My Foot Is Too Big for the Glass Slipper: A Guide to the Less Than Perfect Life

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9781482100587: My Foot Is Too Big for the Glass Slipper: A Guide to the Less Than Perfect Life

Much has happened to Gabrielle Reece since her 1997 bestseller Big Girl in the Middle. Shes still gorgeous, still 63, and a dominant force on and off the beach, but in the last fifteen years, shes settled down with world-class surfer Laird Hamilton and raised three stunning blonde girls. Her life might seem like a fairy tale from afar, but four years after her picture-perfect Hawaiian marriage to Laird, Gabrielle filed for divorce. In the end, the couple worked it out, but My Foot Is Too Big for the Glass Slipper tells the unvarnished and often hilarious tale of the turbulent ups and downs that beset every wife and mothereven the women like Gabrielle who seem to have it all. Reece writes with wicked humor and down-to-earth wit about how she handles the sometimes mind-numbing details of domestic life, and she turns the notion that women can have it all on its head. As Gabby dismantles the notion of happily ever after, she gives readers plenty of concrete takeaways about how to deal. She underscores the notion that you have to make yourself happy before you can make anyone else happy. My Foot Is Too Big for the Glass Slipper is an irresistible, hilarious, and helpful portrait of the humor, grace, and humility it really takes to stay sane given the challenges of being a modern wife and mother.

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About the Author:

Gabrielle Reece is a former women’s beach volleyball star, television host, fashion model, fitness expert, and author of Big Girl in the Middle. She was named one of the 20 Most Influential Women in Sports” by Women’s Sports and Fitness, and one of the top five most beautiful women in the world by Elle. Gabby recently appeared as a trainer on NBC’s The Biggest Loser. She is married to professional surfer Laird Hamilton. They have three daughters.

Excerpt. Reprinted by permission. All rights reserved.:

My Foot is too Big for the Glass Slipper 1 SO YOU’VE GOT THE GUY ON THE BIG WHITE HORSE
My happily ever after began on November 30, 1997. On that day I married my prince in the middle of the gently winding Hanalei River, on the north shore of the garden island of Kaua’i. Ever resourceful, my prince lashed together a pair of canoes and affixed a platform on top of them, then decorated it with purple orchids, tuberose, and plumeria. During the only sun break of the day, we exchanged vows.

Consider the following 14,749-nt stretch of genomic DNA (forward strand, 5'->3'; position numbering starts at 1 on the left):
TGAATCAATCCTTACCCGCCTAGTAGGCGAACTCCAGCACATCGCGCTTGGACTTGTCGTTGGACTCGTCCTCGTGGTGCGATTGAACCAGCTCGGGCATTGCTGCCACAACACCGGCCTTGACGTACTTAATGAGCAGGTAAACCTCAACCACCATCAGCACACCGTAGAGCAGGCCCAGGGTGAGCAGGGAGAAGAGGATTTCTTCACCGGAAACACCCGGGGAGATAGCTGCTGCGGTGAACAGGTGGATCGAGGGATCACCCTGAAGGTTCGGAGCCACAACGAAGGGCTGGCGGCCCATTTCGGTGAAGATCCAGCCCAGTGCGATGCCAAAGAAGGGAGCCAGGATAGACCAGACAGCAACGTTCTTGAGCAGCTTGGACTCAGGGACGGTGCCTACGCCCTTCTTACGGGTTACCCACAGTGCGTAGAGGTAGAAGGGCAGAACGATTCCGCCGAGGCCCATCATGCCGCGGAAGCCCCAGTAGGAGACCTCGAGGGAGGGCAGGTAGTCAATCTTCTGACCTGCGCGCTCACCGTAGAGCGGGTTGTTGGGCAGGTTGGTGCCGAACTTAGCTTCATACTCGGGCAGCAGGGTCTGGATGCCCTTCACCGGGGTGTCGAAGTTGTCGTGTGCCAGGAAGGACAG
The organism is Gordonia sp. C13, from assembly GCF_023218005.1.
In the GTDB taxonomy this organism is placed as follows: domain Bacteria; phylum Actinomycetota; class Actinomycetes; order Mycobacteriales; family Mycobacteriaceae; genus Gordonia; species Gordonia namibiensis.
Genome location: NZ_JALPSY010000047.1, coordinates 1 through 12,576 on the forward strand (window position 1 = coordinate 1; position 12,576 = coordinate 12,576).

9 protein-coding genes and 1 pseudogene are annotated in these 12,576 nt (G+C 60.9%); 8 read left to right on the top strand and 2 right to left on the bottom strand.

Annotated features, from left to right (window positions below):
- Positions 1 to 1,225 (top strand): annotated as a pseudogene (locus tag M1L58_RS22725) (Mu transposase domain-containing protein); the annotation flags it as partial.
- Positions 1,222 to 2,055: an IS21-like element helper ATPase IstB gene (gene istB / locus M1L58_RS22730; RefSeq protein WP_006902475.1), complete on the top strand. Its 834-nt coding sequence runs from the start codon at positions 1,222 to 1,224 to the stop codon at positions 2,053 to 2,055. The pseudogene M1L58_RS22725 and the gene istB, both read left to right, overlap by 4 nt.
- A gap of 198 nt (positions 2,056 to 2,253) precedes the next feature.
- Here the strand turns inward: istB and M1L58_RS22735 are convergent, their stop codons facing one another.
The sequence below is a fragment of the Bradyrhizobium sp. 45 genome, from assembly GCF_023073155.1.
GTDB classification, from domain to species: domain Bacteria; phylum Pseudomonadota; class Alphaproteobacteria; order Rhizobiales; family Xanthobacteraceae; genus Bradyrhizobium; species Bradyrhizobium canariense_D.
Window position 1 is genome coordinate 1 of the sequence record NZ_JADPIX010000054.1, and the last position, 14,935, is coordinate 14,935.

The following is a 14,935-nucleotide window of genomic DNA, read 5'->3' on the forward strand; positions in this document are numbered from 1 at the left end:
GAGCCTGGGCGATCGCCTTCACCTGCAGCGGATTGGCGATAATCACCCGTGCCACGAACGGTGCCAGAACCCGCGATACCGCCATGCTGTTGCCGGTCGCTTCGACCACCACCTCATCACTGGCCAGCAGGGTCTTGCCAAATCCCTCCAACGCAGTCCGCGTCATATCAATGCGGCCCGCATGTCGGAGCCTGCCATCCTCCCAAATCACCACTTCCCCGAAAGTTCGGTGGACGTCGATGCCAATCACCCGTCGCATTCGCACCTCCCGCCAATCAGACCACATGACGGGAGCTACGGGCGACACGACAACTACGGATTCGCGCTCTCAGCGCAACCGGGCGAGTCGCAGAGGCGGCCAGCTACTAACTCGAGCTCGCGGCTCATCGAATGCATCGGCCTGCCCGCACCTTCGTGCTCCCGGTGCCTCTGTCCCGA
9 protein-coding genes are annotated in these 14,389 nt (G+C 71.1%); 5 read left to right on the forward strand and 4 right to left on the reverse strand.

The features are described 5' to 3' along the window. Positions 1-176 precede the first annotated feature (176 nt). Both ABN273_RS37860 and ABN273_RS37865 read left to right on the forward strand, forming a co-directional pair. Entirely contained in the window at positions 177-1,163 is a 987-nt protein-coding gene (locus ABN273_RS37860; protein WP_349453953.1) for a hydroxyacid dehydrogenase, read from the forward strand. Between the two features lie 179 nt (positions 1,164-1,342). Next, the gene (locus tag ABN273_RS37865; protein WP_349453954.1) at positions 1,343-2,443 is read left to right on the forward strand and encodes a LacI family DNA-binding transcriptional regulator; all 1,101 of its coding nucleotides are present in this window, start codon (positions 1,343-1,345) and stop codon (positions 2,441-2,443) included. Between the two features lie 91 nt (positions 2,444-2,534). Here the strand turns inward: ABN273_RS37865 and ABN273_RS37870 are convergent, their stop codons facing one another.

My prince was bare-chested and wore a pareo, a wrap-around skirt traditional for men of the Pacific Islands. He looked even more studly than usual. I wore a white Calvin Klein bikini beneath a sheer white Donna Karan dress. I might as well just confirm what you’re already thinking: I looked completely fabulous. (What you don’t know, of course, is that I was a hot mess only an hour before, madly doing laundry and scrubbing the bathroom for our out-of-town visitors.)

After the ceremony, we repaired with our dozen guests, close friends all, to Hanalei Bay, where we had a champagne picnic. It was the perfect ending to the fairy-tale courtship that had begun two years ago that very day.

Naturally, four years later I filed for divorce.

•  •  •

My childhood was rough enough to knock the belief in happily ever after clean out of my heart. My parents split when I was too young to remember; then, when I was five, my dad died in a plane crash. I’ve always been one of those hard-headed chicks who believe that we’re all responsible for our own happiness. Still, when I married Laird I was confident I’d found my soul mate. Who could be more perfect for me than a guy who was my height—six feet three—and was even more intense and focused than I was?

Laird and I met in 1995 while I was shooting a TV show called The Extremists. Like pretty much everything else these days, you can find it online. I was twenty-five and wore an oversized white T-shirt. My hair—are those bangs?—is whipping around in the wind. The sky behind me is angry with bruise-colored clouds.

“Today I’m hangin’ with an extremist who catches some serious waves,” I say. “His name is Laird Hamilton and he lives for the big swell.”

I ask him whether he considers this to be a big swell day, and even though it looks as if a hurricane is about to roll in at any second, he says no. Laird looked exactly the same way he looks right this minute: tan and focused. You can see us falling in love right there on camera. Ten days later we moved in together.

We didn’t even make it to our fifth anniversary before our sexy fairy tale turned into one of those unwatchable Swedish domestic dramas that makes the audience want to throw themselves off the nearest bridge. We were so simpatico in so many ways, but stupidly we’d counted on this fact to remain immutable and provide an unshakable foundation for our relationship. Our love was and is complex. We were lovers, friends, and partners. We weren’t simply hot for each other, or companionable good friends, or a couple who had been together so long marriage was the obvious next step. We had it all covered; then, without knowing how it happened, we’d become two really tall near-strangers stomping around the house, fuming, slamming doors, and glaring at each other over our green smoothies.